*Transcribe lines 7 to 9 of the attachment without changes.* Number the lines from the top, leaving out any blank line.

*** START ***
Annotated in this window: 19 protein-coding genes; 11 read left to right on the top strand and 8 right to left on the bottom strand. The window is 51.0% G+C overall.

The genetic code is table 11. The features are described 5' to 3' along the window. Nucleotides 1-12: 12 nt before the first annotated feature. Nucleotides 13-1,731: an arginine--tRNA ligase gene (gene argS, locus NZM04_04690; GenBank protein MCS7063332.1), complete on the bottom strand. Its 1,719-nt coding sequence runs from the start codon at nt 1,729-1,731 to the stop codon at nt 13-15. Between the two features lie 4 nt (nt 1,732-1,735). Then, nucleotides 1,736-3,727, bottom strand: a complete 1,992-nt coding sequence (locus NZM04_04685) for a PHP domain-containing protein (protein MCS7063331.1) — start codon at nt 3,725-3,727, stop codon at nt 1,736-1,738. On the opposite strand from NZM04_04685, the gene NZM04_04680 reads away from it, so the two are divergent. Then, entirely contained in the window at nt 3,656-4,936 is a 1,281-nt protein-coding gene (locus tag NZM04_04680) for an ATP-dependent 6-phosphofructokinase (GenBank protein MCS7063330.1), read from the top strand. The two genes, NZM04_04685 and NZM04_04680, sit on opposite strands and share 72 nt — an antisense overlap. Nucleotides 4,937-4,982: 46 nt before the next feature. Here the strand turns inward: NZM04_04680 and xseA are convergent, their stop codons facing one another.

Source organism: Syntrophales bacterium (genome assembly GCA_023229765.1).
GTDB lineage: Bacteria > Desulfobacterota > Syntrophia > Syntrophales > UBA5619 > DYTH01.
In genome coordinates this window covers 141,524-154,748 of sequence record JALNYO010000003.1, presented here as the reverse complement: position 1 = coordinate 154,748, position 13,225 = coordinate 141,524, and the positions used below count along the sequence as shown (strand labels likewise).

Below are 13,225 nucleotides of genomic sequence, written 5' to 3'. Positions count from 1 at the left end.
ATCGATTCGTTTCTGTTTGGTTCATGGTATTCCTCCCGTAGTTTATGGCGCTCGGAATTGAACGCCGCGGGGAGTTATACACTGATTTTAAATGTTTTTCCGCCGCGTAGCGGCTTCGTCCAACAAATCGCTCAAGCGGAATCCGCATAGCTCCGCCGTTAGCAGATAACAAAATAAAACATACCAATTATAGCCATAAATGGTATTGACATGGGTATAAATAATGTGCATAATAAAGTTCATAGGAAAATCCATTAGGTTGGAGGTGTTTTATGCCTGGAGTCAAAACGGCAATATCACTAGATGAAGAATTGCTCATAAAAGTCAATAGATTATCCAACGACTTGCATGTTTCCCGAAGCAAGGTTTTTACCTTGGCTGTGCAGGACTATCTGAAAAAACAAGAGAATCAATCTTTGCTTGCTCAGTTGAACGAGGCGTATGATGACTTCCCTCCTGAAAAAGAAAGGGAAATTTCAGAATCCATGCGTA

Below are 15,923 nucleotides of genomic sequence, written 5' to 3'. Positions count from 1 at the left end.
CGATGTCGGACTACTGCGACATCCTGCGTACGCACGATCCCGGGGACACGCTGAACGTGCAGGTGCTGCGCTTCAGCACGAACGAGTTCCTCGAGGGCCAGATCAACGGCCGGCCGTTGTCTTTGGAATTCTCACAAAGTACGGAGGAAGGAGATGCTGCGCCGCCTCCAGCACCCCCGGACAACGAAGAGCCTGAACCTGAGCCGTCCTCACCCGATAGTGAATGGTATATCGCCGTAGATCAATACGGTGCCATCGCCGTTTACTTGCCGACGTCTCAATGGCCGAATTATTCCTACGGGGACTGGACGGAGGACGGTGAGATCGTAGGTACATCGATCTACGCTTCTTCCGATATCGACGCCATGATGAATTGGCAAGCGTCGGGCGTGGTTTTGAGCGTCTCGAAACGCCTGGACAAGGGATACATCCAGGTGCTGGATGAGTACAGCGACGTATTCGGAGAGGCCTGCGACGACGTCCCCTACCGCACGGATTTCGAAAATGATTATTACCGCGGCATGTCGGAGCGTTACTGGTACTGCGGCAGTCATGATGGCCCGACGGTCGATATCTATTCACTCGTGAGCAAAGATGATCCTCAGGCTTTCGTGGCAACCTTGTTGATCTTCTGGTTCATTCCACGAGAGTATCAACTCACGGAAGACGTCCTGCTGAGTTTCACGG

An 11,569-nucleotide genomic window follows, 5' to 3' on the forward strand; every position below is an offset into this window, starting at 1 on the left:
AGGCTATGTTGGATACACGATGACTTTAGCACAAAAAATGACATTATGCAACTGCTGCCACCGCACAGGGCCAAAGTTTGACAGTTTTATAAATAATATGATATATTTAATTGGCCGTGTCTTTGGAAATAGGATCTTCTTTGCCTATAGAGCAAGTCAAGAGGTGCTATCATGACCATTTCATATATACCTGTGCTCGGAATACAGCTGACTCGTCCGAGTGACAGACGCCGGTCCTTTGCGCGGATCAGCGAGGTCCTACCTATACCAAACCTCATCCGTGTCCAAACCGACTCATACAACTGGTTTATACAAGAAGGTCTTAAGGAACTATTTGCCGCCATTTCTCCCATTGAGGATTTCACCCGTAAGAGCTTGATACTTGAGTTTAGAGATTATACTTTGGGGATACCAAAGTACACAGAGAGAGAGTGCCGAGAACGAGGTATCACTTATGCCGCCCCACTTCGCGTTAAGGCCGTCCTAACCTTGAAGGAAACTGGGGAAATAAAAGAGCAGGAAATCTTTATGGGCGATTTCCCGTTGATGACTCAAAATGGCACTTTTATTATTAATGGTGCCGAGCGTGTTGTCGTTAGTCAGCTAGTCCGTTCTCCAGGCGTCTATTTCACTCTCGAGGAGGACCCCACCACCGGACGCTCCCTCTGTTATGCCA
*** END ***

ATCGATTCGTTTCTGTTTGGTTCATGGTATTCCTCCCGTAGTTTATGGCGCTCGGAATTGAACGCCGCGGGGAGTTATACACTGATTTTAAATGTTTTTCCGCCGCGTAGCGGCTTCGTCCAACAAATCGCTCAAGCGGAATCCGCATAGCTCCGCCGTTAGCAGATAACAAAATAAAACATACCAATTATAGCCATAAATGGTATTGACATGGGTATAAATAATGTGCATAATAAAGTTCATAGGAAAATCCATTAGGTTGGAGGTGTTTTATGCCTGGAGTCAAAACGGCAATATCACTAGATGAAGAATTGCTCATAAAAGTCAATAGATTATCCAACGACTTGCATGTTTCCCGAAGCAAGGTTTTTACCTTGGCTGTGCAGGACTATCTGAAAAAACAAGAGAATCAATCTTTGCTTGCTCAGTTGAACGAGGCGTATGATGACTTCCCTCCTGAAAAAGAAAGGGAAATTTCAGAATCCATGCGTA

Below are 15,923 nucleotides of genomic sequence, written 5' to 3'. Positions count from 1 at the left end.
CGATGTCGGACTACTGCGACATCCTGCGTACGCACGATCCCGGGGACACGCTGAACGTGCAGGTGCTGCGCTTCAGCACGAACGAGTTCCTCGAGGGCCAGATCAACGGCCGGCCGTTGTCTTTGGAATTCTCACAAAGTACGGAGGAAGGAGATGCTGCGCCGCCTCCAGCACCCCCGGACAACGAAGAGCCTGAACCTGAGCCGTCCTCACCCGATAGTGAATGGTATATCGCCGTAGATCAATACGGTGCCATCGCCGTTTACTTGCCGACGTCTCAATGGCCGAATTATTCCTACGGGGACTGGACGGAGGACGGTGAGATCGTAGGTACATCGATCTACGCTTCTTCCGATATCGACGCCATGATGAATTGGCAAGCGTCGGGCGTGGTTTTGAGCGTCTCGAAACGCCTGGACAAGGGATACATCCAGGTGCTGGATGAGTACAGCGACGTATTCGGAGAGGCCTGCGACGACGTCCCCTACCGCACGGATTTCGAAAATGATTATTACCGCGGCATGTCGGAGCGTTACTGGTACTGCGGCAGTCATGATGGCCCGACGGTCGATATCTATTCACTCGTGAGCAAAGATGATCCTCAGGCTTTCGTGGCAACCTTGTTGATCTTCTGGTTCATTCCACGAGAGTATCAACTCACGGAAGACGTCCTGCTGAGTTTCACGG